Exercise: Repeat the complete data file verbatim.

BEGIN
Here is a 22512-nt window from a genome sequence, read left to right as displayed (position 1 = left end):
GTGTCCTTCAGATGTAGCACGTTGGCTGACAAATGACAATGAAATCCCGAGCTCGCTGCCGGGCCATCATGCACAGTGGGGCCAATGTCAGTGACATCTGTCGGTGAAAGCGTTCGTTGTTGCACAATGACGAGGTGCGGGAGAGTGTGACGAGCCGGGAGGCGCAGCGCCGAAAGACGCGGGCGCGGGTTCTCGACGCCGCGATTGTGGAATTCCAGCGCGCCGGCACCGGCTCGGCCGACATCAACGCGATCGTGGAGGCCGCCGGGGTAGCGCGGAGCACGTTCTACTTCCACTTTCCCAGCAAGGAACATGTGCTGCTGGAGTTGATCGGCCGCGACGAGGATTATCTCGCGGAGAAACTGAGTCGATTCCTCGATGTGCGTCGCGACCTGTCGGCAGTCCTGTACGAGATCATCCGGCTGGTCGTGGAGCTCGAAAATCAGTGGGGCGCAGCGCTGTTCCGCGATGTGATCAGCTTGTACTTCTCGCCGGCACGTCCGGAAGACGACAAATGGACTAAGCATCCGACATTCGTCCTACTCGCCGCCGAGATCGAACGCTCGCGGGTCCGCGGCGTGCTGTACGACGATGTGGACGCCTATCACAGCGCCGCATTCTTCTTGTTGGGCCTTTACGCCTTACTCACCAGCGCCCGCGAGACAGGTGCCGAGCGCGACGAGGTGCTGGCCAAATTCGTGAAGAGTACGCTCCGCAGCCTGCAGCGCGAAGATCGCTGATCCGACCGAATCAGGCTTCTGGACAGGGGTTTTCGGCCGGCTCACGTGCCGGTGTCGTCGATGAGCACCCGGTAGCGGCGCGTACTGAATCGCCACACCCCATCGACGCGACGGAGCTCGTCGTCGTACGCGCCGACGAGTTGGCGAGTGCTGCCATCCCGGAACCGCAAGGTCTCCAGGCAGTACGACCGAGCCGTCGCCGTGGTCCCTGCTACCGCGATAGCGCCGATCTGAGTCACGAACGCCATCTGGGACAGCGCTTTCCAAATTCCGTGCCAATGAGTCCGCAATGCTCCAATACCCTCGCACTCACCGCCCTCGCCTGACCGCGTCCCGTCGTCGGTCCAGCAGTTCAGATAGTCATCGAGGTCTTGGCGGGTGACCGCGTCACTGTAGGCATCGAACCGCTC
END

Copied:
Here is a 22512-nt window from a genome sequence, read left to right as displayed (position 1 = left end):
GTGTCCTTCAGATGTAGCACGTTGGCTGACAAATGACAATGAAATCCCGAGCTCGCTGCCGGGCCATCATGCACAGTGGGGCCAATGTCAGTGACATCTGTCGGTGAAAGCGTTCGTTGTTGCACAATGACGAGGTGCGGGAGAGTGTGACGAGCCGGGAGGCGCAGCGCCGAAAGACGCGGGCGCGGGTTCTCGACGCCGCGATTGTGGAATTCCAGCGCGCCGGCACCGGCTCGGCCGACATCAACGCGATCGTGGAGGCCGCCGGGGTAGCGCGGAGCACGTTCTACTTCCACTTTCCCAGCAAGGAACATGTGCTGCTGGAGTTGATCGGCCGCGACGAGGATTATCTCGCGGAGAAACTGAGTCGATTCCTCGATGTGCGTCGCGACCTGTCGGCAGTCCTGTACGAGATCATCCGGCTGGTCGTGGAGCTCGAAAATCAGTGGGGCGCAGCGCTGTTCCGCGATGTGATCAGCTTGTACTTCTCGCCGGCACGTCCGGAAGACGACAAATGGACTAAGCATCCGACATTCGTCCTACTCGCCGCCGAGATCGAACGCTCGCGGGTCCGCGGCGTGCTGTACGACGATGTGGACGCCTATCACAGCGCCGCATTCTTCTTGTTGGGCCTTTACGCCTTACTCACCAGCGCCCGCGAGACAGGTGCCGAGCGCGACGAGGTGCTGGCCAAATTCGTGAAGAGTACGCTCCGCAGCCTGCAGCGCGAAGATCGCTGATCCGACCGAATCAGGCTTCTGGACAGGGGTTTTCGGCCGGCTCACGTGCCGGTGTCGTCGATGAGCACCCGGTAGCGGCGCGTACTGAATCGCCACACCCCATCGACGCGACGGAGCTCGTCGTCGTACGCGCCGACGAGTTGGCGAGTGCTGCCATCCCGGAACCGCAAGGTCTCCAGGCAGTACGACCGAGCCGTCGCCGTGGTCCCTGCTACCGCGATAGCGCCGATCTGAGTCACGAACGCCATCTGGGACAGCGCTTTCCAAATTCCGTGCCAATGAGTCCGCAATGCTCCAATACCCTCGCACTCACCGCCCTCGCCTGACCGCGTCCCGTCGTCGGTCCAGCAGTTCAGATAGTCATCGAGGTCTTGGCGGGTGACCGCGTCACTGTAGGCATCGAACCGCTC